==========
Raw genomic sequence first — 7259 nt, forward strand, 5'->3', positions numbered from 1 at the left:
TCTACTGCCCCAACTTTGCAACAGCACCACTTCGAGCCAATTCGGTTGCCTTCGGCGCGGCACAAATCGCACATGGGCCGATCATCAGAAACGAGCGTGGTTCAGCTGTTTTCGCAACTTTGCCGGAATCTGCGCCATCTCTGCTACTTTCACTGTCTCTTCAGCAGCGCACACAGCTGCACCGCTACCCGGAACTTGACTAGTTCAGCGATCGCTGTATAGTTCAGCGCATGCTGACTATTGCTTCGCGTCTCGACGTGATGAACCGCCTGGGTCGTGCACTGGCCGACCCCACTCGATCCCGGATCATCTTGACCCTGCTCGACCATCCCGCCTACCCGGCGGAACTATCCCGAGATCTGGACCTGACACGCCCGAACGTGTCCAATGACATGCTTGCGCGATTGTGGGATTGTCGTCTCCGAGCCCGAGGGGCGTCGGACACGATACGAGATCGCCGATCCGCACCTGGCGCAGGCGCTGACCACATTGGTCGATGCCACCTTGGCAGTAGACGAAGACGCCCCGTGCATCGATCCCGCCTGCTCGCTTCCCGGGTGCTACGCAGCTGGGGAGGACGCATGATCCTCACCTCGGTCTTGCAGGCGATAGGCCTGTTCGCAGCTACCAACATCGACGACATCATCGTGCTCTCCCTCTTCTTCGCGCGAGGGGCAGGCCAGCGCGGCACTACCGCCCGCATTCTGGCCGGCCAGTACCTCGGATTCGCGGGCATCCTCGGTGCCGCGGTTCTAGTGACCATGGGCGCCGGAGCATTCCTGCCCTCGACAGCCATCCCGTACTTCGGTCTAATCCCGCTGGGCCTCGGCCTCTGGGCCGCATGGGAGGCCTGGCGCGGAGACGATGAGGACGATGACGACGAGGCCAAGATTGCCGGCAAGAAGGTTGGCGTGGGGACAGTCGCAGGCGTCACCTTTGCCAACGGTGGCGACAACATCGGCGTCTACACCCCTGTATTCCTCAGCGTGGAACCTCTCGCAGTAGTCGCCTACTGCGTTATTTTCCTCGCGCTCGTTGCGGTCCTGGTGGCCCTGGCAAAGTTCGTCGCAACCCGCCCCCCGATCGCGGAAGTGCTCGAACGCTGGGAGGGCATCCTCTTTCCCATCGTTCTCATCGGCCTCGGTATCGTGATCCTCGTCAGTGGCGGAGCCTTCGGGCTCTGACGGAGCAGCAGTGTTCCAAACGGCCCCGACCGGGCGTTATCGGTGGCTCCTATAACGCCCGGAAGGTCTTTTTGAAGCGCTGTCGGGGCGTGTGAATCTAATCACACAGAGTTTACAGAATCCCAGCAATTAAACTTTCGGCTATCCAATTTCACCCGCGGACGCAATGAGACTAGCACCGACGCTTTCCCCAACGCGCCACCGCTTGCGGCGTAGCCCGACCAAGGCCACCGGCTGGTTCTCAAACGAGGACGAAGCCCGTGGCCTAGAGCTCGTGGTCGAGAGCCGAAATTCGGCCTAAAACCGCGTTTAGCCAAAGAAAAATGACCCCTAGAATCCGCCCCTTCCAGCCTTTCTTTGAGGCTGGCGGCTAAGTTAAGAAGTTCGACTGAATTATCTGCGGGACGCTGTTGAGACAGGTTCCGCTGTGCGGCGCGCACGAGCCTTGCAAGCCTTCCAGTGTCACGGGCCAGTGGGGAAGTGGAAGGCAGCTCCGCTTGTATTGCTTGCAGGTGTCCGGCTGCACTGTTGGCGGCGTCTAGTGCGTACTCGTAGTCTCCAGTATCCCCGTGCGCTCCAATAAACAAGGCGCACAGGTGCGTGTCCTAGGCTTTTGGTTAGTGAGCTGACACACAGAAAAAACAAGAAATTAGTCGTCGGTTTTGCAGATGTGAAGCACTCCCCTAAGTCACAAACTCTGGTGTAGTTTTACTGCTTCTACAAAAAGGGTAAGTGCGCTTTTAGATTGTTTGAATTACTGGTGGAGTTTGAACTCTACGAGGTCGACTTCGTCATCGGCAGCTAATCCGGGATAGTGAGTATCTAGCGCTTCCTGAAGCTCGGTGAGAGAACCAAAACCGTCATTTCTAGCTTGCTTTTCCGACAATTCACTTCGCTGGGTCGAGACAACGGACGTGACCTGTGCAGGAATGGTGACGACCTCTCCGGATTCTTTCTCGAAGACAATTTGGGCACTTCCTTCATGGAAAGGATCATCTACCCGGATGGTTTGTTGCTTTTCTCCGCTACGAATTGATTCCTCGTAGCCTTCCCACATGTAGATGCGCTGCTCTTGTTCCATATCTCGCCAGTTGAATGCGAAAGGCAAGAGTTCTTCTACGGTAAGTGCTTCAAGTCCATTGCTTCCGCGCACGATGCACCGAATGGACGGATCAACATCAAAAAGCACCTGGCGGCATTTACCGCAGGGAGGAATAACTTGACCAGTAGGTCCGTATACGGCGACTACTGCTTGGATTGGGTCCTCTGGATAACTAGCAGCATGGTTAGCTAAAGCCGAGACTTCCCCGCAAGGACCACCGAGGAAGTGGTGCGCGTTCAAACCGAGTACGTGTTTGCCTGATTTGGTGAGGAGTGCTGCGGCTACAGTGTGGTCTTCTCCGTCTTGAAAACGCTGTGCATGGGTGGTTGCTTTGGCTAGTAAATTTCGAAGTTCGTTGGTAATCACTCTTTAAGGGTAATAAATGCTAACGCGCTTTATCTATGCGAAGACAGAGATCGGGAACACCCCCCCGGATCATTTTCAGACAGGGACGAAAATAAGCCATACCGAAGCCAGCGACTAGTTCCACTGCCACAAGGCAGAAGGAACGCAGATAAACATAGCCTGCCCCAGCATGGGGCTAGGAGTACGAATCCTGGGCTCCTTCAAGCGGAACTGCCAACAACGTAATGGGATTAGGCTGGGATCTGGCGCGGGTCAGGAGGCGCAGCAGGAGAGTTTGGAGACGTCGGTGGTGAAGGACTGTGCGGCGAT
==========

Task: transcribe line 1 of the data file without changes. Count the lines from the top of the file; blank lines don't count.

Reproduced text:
Raw genomic sequence first — 7259 nt, forward strand, 5'->3', positions numbered from 1 at the left: